On 7 December 2017, an applause erupted in the House of Representatives, signalling that Australia has finally caught up to the world in marriage equality.
This is no doubt a fantastic result, and something long overdue. Whilst records of marriages are set to spike in the wake of the bill passing, what does this mean for same sex couples from an estate planning perspective?
After many twists and turns, same sex marriage is legal in Australia at last, and many couples are excitedly planning their nuptials as a result.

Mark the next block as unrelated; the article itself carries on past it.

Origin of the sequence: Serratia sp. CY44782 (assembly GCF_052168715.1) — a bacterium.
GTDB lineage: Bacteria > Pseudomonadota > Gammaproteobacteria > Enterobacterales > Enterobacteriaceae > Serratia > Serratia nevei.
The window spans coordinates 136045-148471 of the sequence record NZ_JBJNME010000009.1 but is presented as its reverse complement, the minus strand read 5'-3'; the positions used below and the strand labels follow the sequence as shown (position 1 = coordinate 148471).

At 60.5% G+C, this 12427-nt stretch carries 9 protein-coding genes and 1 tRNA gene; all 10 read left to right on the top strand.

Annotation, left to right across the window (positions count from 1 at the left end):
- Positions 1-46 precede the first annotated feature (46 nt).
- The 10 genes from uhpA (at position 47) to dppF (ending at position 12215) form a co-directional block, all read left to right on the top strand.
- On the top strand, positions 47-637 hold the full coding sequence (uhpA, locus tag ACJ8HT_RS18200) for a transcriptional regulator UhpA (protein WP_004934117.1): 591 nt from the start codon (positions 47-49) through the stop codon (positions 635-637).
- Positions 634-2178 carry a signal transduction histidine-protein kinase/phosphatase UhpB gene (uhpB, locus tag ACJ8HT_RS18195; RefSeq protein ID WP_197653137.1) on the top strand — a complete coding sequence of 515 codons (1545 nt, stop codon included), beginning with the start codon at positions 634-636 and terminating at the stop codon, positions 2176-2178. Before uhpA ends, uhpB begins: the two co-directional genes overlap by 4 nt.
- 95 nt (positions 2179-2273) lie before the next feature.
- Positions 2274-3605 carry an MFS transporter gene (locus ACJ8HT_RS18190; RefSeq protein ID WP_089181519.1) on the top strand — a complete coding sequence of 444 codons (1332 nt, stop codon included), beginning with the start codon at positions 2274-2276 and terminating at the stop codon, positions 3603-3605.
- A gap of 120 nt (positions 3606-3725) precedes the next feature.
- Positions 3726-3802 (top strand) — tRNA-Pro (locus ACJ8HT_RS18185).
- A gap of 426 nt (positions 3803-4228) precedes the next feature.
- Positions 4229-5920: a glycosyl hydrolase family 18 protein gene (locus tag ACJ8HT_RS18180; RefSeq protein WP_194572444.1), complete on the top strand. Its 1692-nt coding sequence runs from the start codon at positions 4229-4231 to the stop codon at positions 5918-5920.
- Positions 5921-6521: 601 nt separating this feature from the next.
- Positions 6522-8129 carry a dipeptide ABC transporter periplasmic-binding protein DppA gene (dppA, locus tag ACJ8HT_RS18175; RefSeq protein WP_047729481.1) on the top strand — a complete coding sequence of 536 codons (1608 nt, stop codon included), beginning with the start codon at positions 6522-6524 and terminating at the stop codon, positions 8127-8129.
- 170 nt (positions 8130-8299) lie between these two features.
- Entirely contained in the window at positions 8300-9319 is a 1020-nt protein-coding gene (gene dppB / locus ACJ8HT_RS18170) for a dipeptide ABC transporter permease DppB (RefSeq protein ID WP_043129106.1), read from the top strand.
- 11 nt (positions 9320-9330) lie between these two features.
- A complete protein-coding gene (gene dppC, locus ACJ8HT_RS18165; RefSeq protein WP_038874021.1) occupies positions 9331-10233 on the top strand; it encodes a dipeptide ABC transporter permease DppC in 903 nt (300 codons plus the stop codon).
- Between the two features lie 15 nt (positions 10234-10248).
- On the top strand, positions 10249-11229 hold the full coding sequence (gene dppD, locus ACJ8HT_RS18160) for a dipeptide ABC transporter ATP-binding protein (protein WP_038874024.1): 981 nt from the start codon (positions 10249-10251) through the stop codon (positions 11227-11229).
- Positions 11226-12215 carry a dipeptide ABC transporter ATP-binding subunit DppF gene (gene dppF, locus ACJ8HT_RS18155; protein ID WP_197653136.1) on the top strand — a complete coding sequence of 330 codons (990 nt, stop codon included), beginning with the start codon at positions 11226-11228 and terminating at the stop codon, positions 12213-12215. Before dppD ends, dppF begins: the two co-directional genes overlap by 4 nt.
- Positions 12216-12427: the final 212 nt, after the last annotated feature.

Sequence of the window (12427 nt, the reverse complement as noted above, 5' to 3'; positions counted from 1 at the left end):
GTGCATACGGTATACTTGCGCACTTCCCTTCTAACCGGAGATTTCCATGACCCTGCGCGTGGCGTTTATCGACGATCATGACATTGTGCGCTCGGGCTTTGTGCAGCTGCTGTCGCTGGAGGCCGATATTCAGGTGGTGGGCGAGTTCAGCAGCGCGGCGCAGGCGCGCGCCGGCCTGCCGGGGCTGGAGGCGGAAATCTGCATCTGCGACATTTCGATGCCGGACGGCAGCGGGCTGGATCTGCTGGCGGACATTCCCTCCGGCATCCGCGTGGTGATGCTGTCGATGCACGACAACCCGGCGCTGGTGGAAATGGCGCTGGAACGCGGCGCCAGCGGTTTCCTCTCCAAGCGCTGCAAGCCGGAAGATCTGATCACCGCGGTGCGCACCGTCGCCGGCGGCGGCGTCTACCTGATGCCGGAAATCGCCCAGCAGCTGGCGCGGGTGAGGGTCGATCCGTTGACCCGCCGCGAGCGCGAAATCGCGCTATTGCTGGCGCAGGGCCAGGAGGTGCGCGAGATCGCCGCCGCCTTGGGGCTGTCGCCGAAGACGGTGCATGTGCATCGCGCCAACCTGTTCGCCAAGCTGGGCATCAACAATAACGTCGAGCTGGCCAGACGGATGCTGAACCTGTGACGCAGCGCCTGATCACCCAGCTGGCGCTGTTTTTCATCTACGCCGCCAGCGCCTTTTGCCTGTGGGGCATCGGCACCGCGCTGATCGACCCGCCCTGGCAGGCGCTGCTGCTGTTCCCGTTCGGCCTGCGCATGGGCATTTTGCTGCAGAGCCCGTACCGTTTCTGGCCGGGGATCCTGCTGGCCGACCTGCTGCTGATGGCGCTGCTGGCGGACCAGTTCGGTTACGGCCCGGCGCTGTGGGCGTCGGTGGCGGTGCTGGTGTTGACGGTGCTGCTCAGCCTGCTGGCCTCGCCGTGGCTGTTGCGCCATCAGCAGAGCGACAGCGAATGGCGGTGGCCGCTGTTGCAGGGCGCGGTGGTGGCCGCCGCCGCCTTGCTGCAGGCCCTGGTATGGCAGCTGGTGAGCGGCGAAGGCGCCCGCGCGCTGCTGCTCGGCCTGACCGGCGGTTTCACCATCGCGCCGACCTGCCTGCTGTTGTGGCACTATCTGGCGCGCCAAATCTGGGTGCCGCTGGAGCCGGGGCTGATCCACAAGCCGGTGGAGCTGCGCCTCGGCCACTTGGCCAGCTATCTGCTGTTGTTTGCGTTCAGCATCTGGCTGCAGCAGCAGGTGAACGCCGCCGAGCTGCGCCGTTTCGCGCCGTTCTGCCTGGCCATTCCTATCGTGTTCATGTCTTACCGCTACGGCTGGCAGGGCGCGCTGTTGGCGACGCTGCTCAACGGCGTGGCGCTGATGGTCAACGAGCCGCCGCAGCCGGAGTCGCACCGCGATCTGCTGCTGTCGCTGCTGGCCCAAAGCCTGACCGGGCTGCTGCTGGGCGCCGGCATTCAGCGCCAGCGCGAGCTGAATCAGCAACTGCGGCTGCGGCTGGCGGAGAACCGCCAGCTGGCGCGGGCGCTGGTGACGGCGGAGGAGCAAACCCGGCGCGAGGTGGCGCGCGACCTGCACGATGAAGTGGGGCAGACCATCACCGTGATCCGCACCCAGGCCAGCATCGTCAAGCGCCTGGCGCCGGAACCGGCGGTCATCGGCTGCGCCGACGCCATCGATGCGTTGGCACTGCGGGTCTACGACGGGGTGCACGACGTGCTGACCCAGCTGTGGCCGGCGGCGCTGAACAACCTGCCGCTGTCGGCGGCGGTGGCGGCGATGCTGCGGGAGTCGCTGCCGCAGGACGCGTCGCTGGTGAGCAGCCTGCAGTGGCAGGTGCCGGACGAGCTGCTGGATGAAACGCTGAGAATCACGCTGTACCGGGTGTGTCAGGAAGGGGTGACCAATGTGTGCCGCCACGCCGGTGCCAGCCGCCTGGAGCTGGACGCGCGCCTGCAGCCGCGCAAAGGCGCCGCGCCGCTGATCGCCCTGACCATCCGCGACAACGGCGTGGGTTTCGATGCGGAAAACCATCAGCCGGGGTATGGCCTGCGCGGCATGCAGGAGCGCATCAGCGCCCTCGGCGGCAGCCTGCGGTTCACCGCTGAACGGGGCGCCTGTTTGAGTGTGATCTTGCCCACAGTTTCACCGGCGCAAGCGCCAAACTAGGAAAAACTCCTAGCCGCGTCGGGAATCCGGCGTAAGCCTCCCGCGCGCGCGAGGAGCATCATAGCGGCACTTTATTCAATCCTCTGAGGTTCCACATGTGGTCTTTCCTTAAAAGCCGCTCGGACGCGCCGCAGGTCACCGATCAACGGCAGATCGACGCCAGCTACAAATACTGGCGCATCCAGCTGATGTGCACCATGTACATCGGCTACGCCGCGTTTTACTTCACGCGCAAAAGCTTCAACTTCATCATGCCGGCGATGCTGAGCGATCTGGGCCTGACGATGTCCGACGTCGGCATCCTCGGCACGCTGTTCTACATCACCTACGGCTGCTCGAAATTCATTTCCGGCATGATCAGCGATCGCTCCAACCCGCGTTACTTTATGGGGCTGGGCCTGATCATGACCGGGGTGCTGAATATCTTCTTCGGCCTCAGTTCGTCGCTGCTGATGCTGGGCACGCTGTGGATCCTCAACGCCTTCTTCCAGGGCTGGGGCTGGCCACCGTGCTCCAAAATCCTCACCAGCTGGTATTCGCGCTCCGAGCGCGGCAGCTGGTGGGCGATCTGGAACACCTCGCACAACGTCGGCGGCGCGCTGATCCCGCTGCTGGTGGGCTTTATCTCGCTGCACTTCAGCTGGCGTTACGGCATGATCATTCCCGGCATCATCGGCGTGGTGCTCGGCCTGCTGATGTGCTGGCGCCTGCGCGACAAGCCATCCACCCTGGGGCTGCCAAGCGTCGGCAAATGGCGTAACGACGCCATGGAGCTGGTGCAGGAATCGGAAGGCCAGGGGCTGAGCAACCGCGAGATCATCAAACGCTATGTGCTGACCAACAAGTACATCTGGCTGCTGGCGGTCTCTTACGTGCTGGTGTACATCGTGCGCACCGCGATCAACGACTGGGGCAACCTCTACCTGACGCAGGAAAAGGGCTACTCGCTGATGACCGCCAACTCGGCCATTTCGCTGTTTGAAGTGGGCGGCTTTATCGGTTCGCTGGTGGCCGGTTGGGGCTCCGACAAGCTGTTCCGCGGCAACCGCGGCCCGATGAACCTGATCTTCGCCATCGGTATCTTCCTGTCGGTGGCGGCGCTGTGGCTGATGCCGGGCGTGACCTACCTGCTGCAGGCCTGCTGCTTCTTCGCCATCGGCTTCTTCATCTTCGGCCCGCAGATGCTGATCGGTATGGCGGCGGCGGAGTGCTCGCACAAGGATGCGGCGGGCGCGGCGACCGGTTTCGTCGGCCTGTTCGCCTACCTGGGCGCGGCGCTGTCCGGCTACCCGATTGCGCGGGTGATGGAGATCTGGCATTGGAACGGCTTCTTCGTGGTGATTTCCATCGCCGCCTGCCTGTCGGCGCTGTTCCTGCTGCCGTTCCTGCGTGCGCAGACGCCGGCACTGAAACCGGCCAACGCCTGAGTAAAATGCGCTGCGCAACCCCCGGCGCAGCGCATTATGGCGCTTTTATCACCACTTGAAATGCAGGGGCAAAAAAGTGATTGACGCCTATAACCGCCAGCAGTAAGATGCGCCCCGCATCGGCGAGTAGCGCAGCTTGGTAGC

But what many don’t realise is that family law has its own twists and turns for same sex couples – for many involving such things as fertility and donor agreements as well as finances, parenting agreements and more.
Today, Tuesday January 9, 2018, is the first day same-sex couples can legally marry in Australia, being one month (the statutory waiting period) after the law changed on December 9, 2017.
While there’s much excitement (and many weddings) going on around Australia today, many couples are not aware that marriage usually revokes a prior will.